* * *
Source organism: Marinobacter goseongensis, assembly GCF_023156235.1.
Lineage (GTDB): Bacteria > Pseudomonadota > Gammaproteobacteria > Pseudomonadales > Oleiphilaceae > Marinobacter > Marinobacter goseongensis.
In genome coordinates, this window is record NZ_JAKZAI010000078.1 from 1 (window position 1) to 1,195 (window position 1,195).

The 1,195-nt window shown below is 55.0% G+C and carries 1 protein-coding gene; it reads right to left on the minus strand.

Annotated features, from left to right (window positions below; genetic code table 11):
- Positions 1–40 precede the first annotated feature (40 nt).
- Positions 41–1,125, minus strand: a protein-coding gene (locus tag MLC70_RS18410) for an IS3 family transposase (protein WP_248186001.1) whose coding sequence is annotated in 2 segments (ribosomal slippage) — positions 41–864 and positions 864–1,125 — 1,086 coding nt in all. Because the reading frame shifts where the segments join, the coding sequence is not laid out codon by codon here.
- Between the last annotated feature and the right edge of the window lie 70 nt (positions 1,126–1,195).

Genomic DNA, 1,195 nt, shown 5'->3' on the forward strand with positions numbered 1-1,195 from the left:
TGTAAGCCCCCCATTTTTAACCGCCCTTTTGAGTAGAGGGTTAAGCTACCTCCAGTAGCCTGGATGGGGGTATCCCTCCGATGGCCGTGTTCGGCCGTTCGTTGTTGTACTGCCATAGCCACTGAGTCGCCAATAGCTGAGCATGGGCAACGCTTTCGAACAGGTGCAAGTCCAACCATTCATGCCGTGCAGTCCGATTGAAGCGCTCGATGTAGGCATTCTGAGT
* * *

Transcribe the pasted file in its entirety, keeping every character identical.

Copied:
Source organism: Marinobacter goseongensis, assembly GCF_023156235.1.
Lineage (GTDB): Bacteria > Pseudomonadota > Gammaproteobacteria > Pseudomonadales > Oleiphilaceae > Marinobacter > Marinobacter goseongensis.
In genome coordinates, this window is record NZ_JAKZAI010000078.1 from 1 (window position 1) to 1,195 (window position 1,195).

The 1,195-nt window shown below is 55.0% G+C and carries 1 protein-coding gene; it reads right to left on the minus strand.

Annotated features, from left to right (window positions below; genetic code table 11):
- Positions 1–40 precede the first annotated feature (40 nt).
- Positions 41–1,125, minus strand: a protein-coding gene (locus tag MLC70_RS18410) for an IS3 family transposase (protein WP_248186001.1) whose coding sequence is annotated in 2 segments (ribosomal slippage) — positions 41–864 and positions 864–1,125 — 1,086 coding nt in all. Because the reading frame shifts where the segments join, the coding sequence is not laid out codon by codon here.
- Between the last annotated feature and the right edge of the window lie 70 nt (positions 1,126–1,195).

Genomic DNA, 1,195 nt, shown 5'->3' on the forward strand with positions numbered 1-1,195 from the left:
TGTAAGCCCCCCATTTTTAACCGCCCTTTTGAGTAGAGGGTTAAGCTACCTCCAGTAGCCTGGATGGGGGTATCCCTCCGATGGCCGTGTTCGGCCGTTCGTTGTTGTACTGCCATAGCCACTGAGTCGCCAATAGCTGAGCATGGGCAACGCTTTCGAACAGGTGCAAGTCCAACCATTCATGCCGTGCAGTCCGATTGAAGCGCTCGATGTAGGCATTCTGAGT